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GPU Prices are Being Reduced Aggressively, States Asus; Import Duties on PC Hardware from China Axed

Graphics card prices are dropping steadily across the board, with channel supplies improving by leaps and bounds. Of course, all this unrest is controlled by no one party in particular. Rather, inventory levels and demand together push prices down (and at times up). Board partners, however, have started adjusting to the rapidly falling GPU prices in an attempt to get positive PR and sales. ASUS is the first AIB to publicly admit this. In a statement to PCGamer, an ASUS representative confirmed that the manufacturer has been dropping prices across all SKUs.

This falls in line with what we’ve been observing. The ASUS GeForce RTX 3070 Ti TUF Gaming OC is the first 3070 Ti to drop down to $699 (now OoS). It’s worth noting that the RTX 3070 Ti is the most popular graphics card in the DIY market, so it’d be fair to assume that the AIB is aiming for that solid chunk of the midrange market.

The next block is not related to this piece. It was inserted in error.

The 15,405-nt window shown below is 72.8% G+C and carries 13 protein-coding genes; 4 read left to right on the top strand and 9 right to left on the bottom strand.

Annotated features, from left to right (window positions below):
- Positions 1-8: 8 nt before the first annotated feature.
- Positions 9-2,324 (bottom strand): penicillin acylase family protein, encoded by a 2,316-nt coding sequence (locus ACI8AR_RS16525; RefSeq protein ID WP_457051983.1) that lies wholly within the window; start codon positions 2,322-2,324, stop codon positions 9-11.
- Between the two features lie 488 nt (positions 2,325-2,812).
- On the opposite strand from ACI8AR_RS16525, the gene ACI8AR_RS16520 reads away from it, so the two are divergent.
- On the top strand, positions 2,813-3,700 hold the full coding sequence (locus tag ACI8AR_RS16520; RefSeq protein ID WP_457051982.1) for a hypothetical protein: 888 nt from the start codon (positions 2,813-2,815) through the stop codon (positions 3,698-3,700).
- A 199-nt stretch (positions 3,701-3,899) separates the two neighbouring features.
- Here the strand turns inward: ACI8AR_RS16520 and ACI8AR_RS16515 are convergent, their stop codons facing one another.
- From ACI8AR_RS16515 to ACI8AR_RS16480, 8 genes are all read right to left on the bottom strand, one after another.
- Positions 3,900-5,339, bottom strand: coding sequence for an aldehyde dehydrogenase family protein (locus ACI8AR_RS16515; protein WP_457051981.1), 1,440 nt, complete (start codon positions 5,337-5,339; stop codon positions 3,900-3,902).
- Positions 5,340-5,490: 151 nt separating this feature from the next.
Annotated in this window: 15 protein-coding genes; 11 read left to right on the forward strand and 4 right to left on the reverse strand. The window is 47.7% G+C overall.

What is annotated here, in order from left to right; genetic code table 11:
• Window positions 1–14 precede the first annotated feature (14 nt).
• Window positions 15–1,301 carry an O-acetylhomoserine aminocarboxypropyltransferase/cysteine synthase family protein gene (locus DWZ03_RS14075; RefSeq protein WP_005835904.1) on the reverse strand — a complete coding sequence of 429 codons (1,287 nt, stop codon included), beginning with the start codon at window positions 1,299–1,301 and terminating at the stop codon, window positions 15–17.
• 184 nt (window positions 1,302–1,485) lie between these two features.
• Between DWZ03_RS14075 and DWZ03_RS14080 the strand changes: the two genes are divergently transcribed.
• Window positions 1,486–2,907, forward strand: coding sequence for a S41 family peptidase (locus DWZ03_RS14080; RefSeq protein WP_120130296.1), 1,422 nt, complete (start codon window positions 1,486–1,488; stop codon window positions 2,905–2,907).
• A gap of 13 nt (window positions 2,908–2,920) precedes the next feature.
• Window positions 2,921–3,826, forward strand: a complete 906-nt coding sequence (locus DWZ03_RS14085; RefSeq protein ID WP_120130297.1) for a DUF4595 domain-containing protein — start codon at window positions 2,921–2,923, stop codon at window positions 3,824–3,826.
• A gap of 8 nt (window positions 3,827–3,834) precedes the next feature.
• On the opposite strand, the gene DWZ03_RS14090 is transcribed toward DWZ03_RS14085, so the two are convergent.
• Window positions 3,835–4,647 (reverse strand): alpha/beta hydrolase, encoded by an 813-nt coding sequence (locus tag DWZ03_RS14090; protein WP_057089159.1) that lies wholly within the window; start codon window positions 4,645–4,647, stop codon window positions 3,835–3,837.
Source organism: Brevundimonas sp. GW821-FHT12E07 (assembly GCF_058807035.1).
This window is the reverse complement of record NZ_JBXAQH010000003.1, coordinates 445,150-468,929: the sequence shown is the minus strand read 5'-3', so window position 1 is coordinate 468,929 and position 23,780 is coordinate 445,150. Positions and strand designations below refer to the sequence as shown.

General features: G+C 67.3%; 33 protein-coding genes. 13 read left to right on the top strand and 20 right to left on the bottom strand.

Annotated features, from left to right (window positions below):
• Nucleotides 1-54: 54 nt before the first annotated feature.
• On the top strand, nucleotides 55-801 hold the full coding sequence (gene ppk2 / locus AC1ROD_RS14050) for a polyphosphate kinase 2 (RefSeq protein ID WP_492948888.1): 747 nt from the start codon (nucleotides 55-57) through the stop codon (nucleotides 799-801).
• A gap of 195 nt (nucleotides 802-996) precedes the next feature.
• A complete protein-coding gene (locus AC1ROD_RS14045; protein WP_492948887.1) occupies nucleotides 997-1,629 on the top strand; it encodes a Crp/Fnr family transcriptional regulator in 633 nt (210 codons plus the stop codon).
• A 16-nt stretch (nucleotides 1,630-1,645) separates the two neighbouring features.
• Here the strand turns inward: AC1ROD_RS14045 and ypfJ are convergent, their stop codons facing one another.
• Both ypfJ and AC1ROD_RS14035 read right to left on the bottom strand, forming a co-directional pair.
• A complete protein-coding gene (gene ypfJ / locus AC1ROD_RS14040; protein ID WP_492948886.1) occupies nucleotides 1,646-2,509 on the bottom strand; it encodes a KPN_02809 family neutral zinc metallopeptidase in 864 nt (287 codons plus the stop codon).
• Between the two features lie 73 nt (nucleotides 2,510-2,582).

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The ASUS GeForce RTX 3060 KO V2 OC is another such example. This mid-range GPU is selling for $449 on Microcenter, placing it $120 over its MSRP of $329.

In other news, the Office of the United States Trade Representative has reinstated 352 products into its exclusion list, which governs the Chinese imports subject to increased, punitive tariffs as part of the US-China trade war. The revised listing once again excludes Printed Circuit Boards (PCBs) from the added duties.

These PCBs are the primary components of modern electronics, most notably motherboards, graphics cards, laptops, game consoles, etc. The updated duties mean that PCBs, the bulk of which come from China are now going to be 7-25% cheaper when imported. In theory, this should result in a drop in GPU and motherboard prices, by at least 10%. However, considering how the pandemic and the Ukraine war have been straining the supply chain, I wouldn’t be surprised if the savings aren’t passed on to consumers at all.

Areej

Computer hardware enthusiast, engineering dropout, and PC gamer. Former co-founder of Techquila (2017-2019), a fairly successful tech outlet. Been working on Hardware Times since 2019, an outlet dedicated to computer hardware and its applications.
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